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Swiss File Knife

by Chris Taylor

When it comes to searching for and manipulating files, there are a lot of utilities out there. I recently came across an interesting free program called Swiss File Knife (SFK). This utility has an incredible array of capabilities built into a single, compact, command-line program. There are versions for Windows, Linux and MacOS. While there is probably not a lot about SFK that is unique, it might be able to replace a couple of dozen or more separate programs.

SFK is a portable program. You don’t have to install it. Just open a CMD prompt, and run the small program (under 2 MB) with the appropriate command line option to have it perform the function you want. If you run it with no parameters, it will provide help information. The small size and portable nature of the program makes it ideal to have on a flash drive you carry with you. Then you have it available when working on any computer.

SFK can do a lot!

In basic searching, it can find files that contain specific text strings, report on the size of folders or folders with files or a certain age, count the lines in text files, and find files over a given size. There is a duplicate file finder. You can compare two folders to find different or added files. Head and Tail functions list the starting or ending lines of a text file. SFK can create and verify MD5 checksums, which is a way of uniquely identifying files and often used to verify that a file has not been modified in any way.

SFK can also manipulate the contents of files: replace tabs with spaces, eliminate duplicate lines, sort files, insert text at the beginning or end of files, replace a given string with other text, and split large files into smaller chunks.

There are some more esoteric functions built into SFK. You can it have remove spaces from file and folder names. This can be useful when you are doing batch processing of files where spaces in file and folder names can cause problems. It can grab text from the Windows clipboard or put text onto the clipboard. You can search for text strings in environment variables. The pathfind parameter allows you to see where a program on your path actually loads from.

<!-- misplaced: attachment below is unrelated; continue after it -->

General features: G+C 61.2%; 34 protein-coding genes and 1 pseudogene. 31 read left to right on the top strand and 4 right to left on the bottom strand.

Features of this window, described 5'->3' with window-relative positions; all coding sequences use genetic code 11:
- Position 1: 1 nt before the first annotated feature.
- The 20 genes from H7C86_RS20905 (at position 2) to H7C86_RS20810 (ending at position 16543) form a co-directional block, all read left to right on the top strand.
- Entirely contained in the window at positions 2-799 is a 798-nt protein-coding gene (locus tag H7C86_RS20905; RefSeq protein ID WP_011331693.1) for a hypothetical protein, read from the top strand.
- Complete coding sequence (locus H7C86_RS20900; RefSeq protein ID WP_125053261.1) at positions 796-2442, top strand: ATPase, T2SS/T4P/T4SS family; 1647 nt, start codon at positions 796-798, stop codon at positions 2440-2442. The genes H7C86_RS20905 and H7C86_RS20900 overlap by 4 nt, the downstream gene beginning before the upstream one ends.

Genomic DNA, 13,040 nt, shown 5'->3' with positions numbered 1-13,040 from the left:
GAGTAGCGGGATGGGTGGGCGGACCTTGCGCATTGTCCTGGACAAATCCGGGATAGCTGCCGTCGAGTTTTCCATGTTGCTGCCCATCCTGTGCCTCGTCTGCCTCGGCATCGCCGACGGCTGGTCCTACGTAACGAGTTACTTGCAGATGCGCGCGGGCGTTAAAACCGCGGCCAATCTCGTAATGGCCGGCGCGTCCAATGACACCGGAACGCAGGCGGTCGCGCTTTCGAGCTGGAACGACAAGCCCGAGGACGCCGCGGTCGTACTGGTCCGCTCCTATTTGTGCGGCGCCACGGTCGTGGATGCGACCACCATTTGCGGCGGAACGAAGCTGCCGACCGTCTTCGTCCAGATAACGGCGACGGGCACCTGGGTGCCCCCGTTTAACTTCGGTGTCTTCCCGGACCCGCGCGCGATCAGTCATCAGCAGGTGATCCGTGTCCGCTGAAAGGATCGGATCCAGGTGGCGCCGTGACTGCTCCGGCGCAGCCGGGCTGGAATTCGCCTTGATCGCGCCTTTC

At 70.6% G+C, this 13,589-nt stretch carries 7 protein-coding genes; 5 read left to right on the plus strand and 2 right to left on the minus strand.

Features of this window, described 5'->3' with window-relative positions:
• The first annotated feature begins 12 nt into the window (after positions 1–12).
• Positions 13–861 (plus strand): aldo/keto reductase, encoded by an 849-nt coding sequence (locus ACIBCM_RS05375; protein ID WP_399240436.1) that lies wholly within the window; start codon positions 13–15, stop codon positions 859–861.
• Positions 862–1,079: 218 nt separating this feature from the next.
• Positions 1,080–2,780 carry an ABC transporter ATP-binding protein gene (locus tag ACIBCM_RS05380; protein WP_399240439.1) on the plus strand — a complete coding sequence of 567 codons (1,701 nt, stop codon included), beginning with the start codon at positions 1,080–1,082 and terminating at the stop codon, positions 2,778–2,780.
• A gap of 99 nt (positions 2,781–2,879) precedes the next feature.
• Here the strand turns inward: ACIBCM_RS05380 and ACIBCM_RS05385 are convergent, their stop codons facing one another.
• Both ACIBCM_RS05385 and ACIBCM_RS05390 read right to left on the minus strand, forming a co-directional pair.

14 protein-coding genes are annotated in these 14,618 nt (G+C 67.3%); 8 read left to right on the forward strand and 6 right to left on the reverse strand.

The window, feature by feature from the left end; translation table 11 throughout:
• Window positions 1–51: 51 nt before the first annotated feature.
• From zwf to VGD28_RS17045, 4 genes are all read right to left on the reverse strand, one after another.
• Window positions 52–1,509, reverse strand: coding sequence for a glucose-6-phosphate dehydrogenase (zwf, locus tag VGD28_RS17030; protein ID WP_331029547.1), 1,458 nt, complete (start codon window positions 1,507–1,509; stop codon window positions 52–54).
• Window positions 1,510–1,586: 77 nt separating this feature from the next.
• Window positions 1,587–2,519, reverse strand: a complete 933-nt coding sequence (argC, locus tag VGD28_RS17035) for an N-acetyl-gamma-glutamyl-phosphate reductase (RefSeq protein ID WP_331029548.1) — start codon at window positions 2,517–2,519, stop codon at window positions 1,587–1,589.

One of the odder functions is phonetic spelling; a way of speaking a word or phrase when you have to make sure the receiver gets the exact correct spelling. SFK spell packet will return Peter Alpha Charlie King Echo Tango. If you prefer NATO phonetic spelling, SFK spell -nato packet will return Papa Alpha Charlie Kilo Echo Tango. Say either to someone and they will understand you mean packet, as opposed to what they might think if you say Phishing Aisle Cue Knot Eye Tsar.

SFK can even create an FTP or Web server on your computer. They are not particularly full-featured, and the security (or lack thereof) is such that intranet-only use is recommended. But if you need a quick and dirty way to transfer some files, SFK can do the job.

The functions in SFK have a myriad of option switches to modify the way they operate. The functions I have mentioned just scratch the surface of what SFK can accomplish. For full details, see the web site.

The built-in help may be sufficient for many. If you want all the built-in help in a single text file, SFK dumphelp > sfk-help.txt will produce a 320K file called sfk-help.txt. If you want more, you can buy a $5, 260-page PDF file with complete details, including 60 pages of tutorials.

Bottom Line:

Swiss File Knife (Freeware)
Version 1.8.2 (2016-11-15)

Originally published: June, 2017

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